Phantom Development

Solid phantoms

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We have built a wide range of solid phantoms based on an epoxy resin. These can be cast into a wide range of shapes and sizes from cylinders to realistic body shapes (Figure 1) [1, 2].

These phantoms have been widely used for studies to test instrumentation advances and to predict the image quality we might be able to expect prior to clinical imaging of the head and breast.

Liquid phantoms

For imaging the difference between two states, it is important that the coupling between the optical fibres and the object being imaged does not change. For experiments such as these, we often use hollow solid phantoms, filled with either liquid resin or a mixture intralipid with water. Intralipid is an inttravenous nutrient which contains fat suspended in water. When diluted appropriately, its optical scattering properties are close to tissue-equivalent and optical absorption can be modified by the addition of dye. Liquid resin (the same epoxy resin as described above, but without hardener) can be used as this gives constant refractive index between the solid resin outer case of the phantom and the liquid centre, but it is more difficult to work with.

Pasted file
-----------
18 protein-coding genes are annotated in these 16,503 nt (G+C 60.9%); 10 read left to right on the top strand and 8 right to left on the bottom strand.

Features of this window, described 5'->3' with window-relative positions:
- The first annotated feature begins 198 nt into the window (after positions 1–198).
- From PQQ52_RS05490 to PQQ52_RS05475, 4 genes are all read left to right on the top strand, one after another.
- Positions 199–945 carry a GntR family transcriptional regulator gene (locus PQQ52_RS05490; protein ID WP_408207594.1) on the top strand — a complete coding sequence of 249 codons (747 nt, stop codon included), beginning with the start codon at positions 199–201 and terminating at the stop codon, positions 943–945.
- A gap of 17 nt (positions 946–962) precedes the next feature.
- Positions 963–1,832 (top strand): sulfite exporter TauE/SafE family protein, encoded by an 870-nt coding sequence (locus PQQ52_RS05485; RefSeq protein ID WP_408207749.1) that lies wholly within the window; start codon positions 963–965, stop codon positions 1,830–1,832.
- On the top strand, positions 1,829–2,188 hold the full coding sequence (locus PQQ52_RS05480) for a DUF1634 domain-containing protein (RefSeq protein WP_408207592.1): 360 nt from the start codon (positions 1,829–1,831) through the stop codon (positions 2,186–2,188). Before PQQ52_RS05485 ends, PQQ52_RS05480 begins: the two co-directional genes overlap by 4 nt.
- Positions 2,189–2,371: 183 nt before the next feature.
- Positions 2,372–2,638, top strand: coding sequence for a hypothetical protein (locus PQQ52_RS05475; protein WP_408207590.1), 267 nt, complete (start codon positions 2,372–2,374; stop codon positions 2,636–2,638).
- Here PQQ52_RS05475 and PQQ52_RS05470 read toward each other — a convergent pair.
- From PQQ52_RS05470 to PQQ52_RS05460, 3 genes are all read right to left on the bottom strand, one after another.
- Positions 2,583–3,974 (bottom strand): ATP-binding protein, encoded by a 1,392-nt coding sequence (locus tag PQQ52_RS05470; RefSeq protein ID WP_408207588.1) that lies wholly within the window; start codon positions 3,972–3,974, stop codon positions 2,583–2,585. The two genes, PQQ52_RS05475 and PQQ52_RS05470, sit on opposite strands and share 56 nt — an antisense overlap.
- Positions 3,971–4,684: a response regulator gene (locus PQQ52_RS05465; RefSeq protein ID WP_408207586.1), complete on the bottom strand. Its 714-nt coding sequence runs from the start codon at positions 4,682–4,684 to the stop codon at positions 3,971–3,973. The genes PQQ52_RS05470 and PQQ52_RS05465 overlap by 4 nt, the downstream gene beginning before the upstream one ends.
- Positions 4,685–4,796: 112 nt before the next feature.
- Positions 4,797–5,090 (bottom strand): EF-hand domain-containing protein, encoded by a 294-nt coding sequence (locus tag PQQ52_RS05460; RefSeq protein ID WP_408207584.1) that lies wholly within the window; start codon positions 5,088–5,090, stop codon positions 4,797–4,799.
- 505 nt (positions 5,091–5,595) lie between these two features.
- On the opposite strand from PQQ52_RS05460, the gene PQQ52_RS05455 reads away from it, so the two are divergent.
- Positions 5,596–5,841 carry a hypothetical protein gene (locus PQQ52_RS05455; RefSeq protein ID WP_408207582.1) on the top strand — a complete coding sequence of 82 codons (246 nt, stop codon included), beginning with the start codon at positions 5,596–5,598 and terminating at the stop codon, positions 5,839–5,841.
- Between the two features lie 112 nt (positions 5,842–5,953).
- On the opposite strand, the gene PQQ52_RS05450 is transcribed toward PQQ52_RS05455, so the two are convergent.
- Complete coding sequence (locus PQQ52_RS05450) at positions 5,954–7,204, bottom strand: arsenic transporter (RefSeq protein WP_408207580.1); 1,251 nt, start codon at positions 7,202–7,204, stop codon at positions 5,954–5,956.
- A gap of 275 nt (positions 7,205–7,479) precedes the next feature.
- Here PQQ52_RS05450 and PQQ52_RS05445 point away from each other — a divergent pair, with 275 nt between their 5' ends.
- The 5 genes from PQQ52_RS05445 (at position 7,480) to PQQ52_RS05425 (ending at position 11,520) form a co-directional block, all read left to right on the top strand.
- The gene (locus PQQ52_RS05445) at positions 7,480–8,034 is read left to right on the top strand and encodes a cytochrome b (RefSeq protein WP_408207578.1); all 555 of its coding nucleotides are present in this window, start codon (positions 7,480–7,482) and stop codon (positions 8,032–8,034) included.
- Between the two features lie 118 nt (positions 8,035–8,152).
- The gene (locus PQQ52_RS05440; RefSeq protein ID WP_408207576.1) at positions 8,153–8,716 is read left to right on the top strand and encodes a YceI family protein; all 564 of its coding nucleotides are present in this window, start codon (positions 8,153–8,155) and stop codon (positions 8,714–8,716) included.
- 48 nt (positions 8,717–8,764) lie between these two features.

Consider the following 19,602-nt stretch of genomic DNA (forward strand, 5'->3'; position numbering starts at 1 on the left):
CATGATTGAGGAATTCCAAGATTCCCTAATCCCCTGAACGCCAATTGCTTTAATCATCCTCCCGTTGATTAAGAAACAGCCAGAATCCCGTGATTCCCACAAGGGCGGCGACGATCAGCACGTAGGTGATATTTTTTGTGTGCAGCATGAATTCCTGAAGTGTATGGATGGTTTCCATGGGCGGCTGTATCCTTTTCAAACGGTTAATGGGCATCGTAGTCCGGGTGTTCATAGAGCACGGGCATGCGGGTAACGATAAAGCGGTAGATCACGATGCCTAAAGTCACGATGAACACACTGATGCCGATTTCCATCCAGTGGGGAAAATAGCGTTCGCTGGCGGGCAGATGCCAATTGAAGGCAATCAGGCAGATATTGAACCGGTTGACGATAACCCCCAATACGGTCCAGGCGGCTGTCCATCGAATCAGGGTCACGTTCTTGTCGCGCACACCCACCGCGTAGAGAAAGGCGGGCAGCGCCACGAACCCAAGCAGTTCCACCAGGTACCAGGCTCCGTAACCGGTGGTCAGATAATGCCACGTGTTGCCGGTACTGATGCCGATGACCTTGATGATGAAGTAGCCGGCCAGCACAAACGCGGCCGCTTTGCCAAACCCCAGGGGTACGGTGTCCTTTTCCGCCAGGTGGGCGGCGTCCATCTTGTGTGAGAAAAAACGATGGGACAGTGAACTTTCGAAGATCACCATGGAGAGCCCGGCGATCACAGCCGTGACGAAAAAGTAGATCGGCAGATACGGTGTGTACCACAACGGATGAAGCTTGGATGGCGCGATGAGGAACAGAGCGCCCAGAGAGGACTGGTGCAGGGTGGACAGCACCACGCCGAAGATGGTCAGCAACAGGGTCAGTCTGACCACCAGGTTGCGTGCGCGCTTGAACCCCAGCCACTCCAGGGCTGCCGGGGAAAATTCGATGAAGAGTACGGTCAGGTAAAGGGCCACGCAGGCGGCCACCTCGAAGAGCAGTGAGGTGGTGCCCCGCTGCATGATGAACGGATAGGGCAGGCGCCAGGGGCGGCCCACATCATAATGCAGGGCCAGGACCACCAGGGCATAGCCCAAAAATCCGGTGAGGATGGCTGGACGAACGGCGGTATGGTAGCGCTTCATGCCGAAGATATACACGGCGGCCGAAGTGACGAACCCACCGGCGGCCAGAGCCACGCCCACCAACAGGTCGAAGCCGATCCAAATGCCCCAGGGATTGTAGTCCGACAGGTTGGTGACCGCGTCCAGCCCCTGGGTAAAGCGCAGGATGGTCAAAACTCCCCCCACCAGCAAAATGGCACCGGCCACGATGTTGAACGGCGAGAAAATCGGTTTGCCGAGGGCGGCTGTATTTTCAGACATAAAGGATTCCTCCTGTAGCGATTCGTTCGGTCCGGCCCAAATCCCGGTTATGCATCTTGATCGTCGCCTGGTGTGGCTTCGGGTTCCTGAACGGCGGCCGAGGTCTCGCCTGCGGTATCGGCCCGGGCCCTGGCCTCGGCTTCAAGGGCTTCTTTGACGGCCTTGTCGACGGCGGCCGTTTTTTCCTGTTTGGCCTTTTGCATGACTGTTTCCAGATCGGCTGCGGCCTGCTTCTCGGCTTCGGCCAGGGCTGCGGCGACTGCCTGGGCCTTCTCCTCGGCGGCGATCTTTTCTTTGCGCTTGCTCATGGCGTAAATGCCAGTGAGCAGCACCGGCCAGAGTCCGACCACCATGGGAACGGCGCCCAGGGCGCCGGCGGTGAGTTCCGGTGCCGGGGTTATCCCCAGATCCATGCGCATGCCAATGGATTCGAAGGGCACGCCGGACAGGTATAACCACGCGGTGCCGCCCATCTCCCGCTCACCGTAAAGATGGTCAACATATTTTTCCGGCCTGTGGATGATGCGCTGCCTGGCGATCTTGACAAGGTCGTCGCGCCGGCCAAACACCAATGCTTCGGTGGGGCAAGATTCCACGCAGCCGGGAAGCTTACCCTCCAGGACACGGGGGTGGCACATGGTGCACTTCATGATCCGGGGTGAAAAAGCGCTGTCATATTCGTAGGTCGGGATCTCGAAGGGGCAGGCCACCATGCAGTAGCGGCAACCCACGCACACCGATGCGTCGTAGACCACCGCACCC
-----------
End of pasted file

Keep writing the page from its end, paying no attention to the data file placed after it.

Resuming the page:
Gel phantoms

For some applications, particularly simulating optical mammography where the breast need to be gently compressed, we have developed a gel phantom which has tissue-equivalent optical, x-ray and elastic properties [3]. The recipe is based on polyvinyl alcohol (PVA) slime, a viscoelastic fluid which readily deforms under moderate pressure. Scattering particles and absorbing compounds can be added to provide a uniform material with stable and reproducible optical properties. A linear relationship between the concentration of scattering particles (either titanium dioxide or microspheres) and the transport scatter coefficient is demonstrated. Phantoms of an arbitrary size and shape may be produced by containing the slime within a thin latex shell, and a stability over a period of at least 3 months has been established.

Multimodality phantoms

Multimodality phantoms can be made by adding a contrast agent which is optically clear but provides contrast for the complementary modality. For example, we have used copper sulphate to provide MR contrast and various additives for x-ray contrast.

References

  1. Firbank, M, and Delpy, DT (1993): A design for a stable and reproducible phantom for use in near-infrared imaging and spectroscopy. Physics in Medicine and Biology 38, 847-853. Download PDF file.
  2. Firbank, M, Oda, M, and Delpy, DT (1995): An improved design for a stable and reproducible phantom material for use in near-infrared spectroscopy and imaging. Physics in Medicine and Biology 40, 955-961. Download PDF file.
  3. Hebden J C, B D Price, A P Gibson, G Royle (2006). "A soft deformable tissue-equivalent phantom for diffuse optical tomography" Phys. Med. Biol. 51 p5581-5590. Full paper